The second act of the plot follows the growing tension between Blirr and Jabba the Hutt, and Maul’s ever increasing search for Radique. Jabba is interested in Radique’s weapons as well, hoping to sell his weapons for more profit. Jabba sends hired henchmen into the prison, hoping to find him before the Bando Gora does. When Blirr finds out about the plot, she has all of Jabba’s henchmen murdered by some of the more fierce fighters in Cog Hive Seven. Again, the ending of this scene also made me incredibly uncomfortable, and I was ready to move on as fast as possible. At this point, Maul finds Radique and acquires the weapon. Radique promises that if Maul helps him escape, he will deactivate the bomb in his chest.
As Jabba strikes back at Blirr, we move into the third portion of the book. Cog Hive Seven’s self-destruct sequence is activated, pushing everybody into conflict with everybody else. Blirr is killed by syrox, a beast who lives within the prison who feeds on the consciousness of dead prisoners. As Maul tries to escape with Radique’s nuclear device, Radique turns on him. He will no longer deactivate the bomb. Unfortunately, this whole point becomes moot as the leader of the Bando Gora, Komari Vosa, appears to challenge Maul and acquire the weapon.
Komari Vosa’s appearance may have been a delight to fans of the comic. Wookeepedia tells me that she was a Jedi involved in a war with the True Mandalorians who turned to the Dark Side. Dooku eventually killed her after she lost a battle with Jango Fett, which then helped Dooku decide on Fett as the template of the Grand Army. Phew. As someone completely ignorant of that story, I can’t say I was too excited by her appearance. As it stands, her appearance seems out of place. She and Maul come to no resolution, only coming together to fight the Syrox before going their separate ways. Thankfully, this fight was far less violent.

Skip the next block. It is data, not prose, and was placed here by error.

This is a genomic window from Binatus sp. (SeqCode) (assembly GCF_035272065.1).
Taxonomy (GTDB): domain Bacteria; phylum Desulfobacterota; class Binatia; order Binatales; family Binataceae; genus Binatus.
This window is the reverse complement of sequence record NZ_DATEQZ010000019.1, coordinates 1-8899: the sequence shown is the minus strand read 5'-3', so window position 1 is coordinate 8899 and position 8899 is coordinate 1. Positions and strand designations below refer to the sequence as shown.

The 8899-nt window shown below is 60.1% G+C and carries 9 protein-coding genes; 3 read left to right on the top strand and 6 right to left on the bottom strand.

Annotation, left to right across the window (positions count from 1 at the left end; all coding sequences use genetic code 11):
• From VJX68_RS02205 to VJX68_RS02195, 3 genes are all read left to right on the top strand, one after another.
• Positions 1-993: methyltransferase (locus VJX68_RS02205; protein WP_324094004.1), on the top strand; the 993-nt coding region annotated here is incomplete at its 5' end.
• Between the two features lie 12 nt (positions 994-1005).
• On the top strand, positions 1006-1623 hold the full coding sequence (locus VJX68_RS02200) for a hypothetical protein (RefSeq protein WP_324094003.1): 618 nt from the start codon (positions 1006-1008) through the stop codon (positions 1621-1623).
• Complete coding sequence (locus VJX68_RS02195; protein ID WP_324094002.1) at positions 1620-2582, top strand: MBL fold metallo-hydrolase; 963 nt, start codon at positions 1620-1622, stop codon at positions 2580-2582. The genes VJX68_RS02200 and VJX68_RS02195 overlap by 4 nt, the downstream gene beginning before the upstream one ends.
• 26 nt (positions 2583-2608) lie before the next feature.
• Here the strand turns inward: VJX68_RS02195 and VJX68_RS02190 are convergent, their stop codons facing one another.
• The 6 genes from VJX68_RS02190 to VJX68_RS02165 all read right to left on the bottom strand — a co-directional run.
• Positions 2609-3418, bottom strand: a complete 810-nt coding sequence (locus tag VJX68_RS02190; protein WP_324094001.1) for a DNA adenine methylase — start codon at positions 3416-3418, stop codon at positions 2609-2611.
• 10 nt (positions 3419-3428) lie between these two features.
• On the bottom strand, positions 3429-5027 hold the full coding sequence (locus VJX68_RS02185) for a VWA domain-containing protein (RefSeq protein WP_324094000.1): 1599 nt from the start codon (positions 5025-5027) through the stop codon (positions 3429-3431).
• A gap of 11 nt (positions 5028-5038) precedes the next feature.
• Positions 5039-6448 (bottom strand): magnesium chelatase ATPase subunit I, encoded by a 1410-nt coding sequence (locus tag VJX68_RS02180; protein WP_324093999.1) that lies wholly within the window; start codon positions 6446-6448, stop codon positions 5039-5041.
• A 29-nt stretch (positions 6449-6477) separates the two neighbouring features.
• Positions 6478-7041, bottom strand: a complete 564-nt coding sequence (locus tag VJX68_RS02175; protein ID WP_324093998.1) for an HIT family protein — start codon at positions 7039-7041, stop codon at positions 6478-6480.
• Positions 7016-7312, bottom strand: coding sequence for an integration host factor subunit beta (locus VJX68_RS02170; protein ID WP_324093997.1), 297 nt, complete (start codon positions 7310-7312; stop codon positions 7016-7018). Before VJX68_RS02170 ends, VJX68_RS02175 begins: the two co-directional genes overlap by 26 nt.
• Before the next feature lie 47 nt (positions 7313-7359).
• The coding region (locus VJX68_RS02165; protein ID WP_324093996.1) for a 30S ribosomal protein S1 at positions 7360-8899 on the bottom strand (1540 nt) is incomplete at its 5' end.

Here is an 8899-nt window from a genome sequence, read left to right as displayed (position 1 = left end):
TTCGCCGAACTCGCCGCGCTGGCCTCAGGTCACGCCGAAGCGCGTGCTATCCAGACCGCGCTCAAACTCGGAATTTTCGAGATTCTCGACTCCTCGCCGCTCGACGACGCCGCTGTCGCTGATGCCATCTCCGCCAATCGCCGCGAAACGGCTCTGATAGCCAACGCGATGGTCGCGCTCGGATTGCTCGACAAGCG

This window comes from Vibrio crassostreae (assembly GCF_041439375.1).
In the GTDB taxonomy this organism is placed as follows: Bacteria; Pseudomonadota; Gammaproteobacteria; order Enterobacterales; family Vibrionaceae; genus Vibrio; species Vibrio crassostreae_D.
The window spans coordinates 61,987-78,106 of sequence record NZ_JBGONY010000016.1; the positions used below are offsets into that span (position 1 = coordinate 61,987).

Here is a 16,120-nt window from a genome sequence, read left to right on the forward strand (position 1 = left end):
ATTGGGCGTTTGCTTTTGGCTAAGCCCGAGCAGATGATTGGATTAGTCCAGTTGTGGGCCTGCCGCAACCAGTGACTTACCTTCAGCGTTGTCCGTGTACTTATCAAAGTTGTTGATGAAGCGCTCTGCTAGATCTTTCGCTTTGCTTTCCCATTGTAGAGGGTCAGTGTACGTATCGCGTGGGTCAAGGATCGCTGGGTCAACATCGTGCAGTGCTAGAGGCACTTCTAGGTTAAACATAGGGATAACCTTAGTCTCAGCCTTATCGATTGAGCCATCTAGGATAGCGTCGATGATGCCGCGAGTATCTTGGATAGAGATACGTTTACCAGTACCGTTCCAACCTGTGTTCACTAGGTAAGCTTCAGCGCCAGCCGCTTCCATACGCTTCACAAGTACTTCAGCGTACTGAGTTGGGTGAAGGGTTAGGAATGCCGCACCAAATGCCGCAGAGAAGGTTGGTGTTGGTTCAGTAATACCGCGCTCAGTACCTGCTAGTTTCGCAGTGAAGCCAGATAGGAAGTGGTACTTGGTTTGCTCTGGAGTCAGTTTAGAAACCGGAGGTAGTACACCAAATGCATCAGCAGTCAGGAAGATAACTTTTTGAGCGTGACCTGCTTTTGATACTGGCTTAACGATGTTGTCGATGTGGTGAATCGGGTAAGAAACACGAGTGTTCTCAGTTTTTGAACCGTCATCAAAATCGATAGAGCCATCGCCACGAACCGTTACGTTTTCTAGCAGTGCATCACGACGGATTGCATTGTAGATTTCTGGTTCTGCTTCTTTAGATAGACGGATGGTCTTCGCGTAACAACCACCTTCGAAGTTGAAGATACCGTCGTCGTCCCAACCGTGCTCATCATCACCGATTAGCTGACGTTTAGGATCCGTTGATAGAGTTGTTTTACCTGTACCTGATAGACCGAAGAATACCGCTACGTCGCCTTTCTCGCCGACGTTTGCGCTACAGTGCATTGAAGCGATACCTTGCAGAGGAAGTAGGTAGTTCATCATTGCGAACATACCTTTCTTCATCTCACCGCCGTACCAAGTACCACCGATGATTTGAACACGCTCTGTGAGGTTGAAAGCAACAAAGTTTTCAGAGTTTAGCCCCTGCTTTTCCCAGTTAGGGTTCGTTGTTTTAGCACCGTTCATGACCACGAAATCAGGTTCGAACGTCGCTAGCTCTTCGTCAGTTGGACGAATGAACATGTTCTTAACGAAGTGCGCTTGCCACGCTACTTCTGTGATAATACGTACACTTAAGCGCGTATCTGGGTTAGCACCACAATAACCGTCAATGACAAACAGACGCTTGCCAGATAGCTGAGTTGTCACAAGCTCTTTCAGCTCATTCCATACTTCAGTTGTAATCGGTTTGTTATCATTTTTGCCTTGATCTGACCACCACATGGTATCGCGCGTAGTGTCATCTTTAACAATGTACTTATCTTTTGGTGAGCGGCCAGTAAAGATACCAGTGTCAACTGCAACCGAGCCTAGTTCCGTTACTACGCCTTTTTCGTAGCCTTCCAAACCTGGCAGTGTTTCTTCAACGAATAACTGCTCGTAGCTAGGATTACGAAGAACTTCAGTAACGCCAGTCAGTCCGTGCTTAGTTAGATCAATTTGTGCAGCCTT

Unfortunately, Maul: Lockdown was the first major roadblock on the Legendary Adventures. It has years of Legends continuity behind it, but still stumbles out of the gate on a simple timing error. On its own, you may never know the difference and the book could be judged on its own merits! But it’s a weird continuity error which made me even more uncomfortable with a book I wasn’t a fan of anyway.
The Old Republic Era: Dawn of the Jedi: Into The Void | Lost Tribe of the Sith | The Old Republic: Revan | The Old Republic: Deceived | Red Harvest | The Old Republic: Fatal Alliance | The Old Republic: Annihilation | Knight Errant | Darth Bane: Path of Destruction | Darth Bane: Rule of Two | Darth Bane: Dynasty of Evil
The New Jedi Order Era: Scourge
Canon Novel Reviews:
Rogue One: A Star Wars Story
Star Wars Young Reader Reviews:
Adventures in Wild Space: The Escape (Prelude)
So You Want to be a Jedi?
Beware the Power of the Dark Side!
Poe Dameron: Flight Log
Princess Leia: Royal Rebel (Backstories)
Darth Vader: Sith Lord (Backstories)
The Force Awakens: Finn’s Story
Forces of Destiny:
Daring Adventures (vol 1) | Tales of Hope and Courage
LEGO Star Wars: The Freemaker Adventures Reviews:
“A Hero Discovered” 1×01 | “The Mines of Gabralla” 1×02 | “Zander’s Joyride” 1×03 | “The Lost Treasure of Cloud City” 1×04 | “Peril on Kashyyyk” 1×05 | “Crossing Paths” 1×06